Letters of recommendation are considered an important source of information about residency applicants,1 but no published study documents the reliability of rating these letters. This study measured the interobserver reliability of evaluating letters of recommendation for applicants to an orthopedics training program.
Three letters of recommendation (from a chair of orthopedics, an orthopedist, and a non-orthopedist) were collected from the application files of 58 orthopedics residents who completed training at the University of North Carolina at Chapel Hill School of Medicine, 1983–1987. The applicant's name, author's name, and author's institution were all masked.
Six orthopedics faculty rated the content of each letter “outstanding,” “average,” or “poor,” the method of evaluation faculty use to rate such letters. Interobserver reliability was expressed using the kappa statistic.2 Agreement by kappa value was characterized as <0 = poor; 0-.2 = slight; .21− .40 = fair; .41− .60 = moderate; .61− .80 = substantial; and .81−1 = almost perfect.2
The mean kappa values were .17 ± .03 (mean ± standard error) for letters from a chair,.28 ± .03 for letters from an orthopedist, and .20 ± .04 for letters from a non-orthopedist. The differences in kappa values were not statistically significant (p = 0.15).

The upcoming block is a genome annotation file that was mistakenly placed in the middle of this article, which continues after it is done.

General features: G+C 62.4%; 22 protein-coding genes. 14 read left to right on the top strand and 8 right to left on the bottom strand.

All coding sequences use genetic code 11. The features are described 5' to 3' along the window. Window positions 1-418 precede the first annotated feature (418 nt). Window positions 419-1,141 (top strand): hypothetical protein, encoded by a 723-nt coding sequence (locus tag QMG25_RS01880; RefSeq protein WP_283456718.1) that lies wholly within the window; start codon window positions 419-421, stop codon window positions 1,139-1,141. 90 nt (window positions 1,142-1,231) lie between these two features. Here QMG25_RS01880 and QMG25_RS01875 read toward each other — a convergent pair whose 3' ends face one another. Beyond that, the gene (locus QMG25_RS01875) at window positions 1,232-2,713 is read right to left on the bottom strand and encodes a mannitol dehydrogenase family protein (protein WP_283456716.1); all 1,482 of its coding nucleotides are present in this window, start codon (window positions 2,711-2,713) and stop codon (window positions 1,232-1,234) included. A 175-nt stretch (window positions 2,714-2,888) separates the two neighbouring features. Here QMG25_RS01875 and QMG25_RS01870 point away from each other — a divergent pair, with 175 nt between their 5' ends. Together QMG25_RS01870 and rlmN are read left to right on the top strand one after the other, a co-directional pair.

Of the residents whose letters were evaluated, eight had performed at a superior level in the residency program and eight had had inferior performances. There was no significant difference in kappa values for rating letters for either the eight superior or eight inferior residents (p > 0.5). While the superior and inferior groups had equal percentages of letters rated “poor” (15%), the superior group had a greater percentage of letters rated “outstanding” (33 versus 18%).
No previous investigation has established benchmarks to determine acceptable assessments of letters of recommendation. Using the kappa statistic, this preliminary study found slight interobserver reliability.
Although many faculty believe the identity of the author of a letter is important in determining the letter's value, the observers in this study focused solely on each letter's content. Some faculty believe that references to an applicant's positive or negative attributes are the most important information to glean from a letter. However, the study of content yielded only slight interobserver reliability.
Residency programs should be aware of the potential for interobserver variability in the interpretation of letters of recommendations. While use of an objective scoring system for letters might improve reliability, it is possible that much of the variability is due to the letters themselves. Authors tend to give glowing reports, making the letters less discriminatory (the phenomenon of range restriction) and the author's true opinion of the applicant less clear. The continued assessment of the reliability of rating letters is necessary.
1. DeLisa JA, Jain SS, Campagnolo DI. Factors used by physical medicine and rehabilitation residency training directors to select their residents. Am J Phys Med Rehab. 1994;73:152–6.
2. Landis JR, Koch GG. The measurement of observer agreement for categorical data. Biometrics. 1977;33:159–74.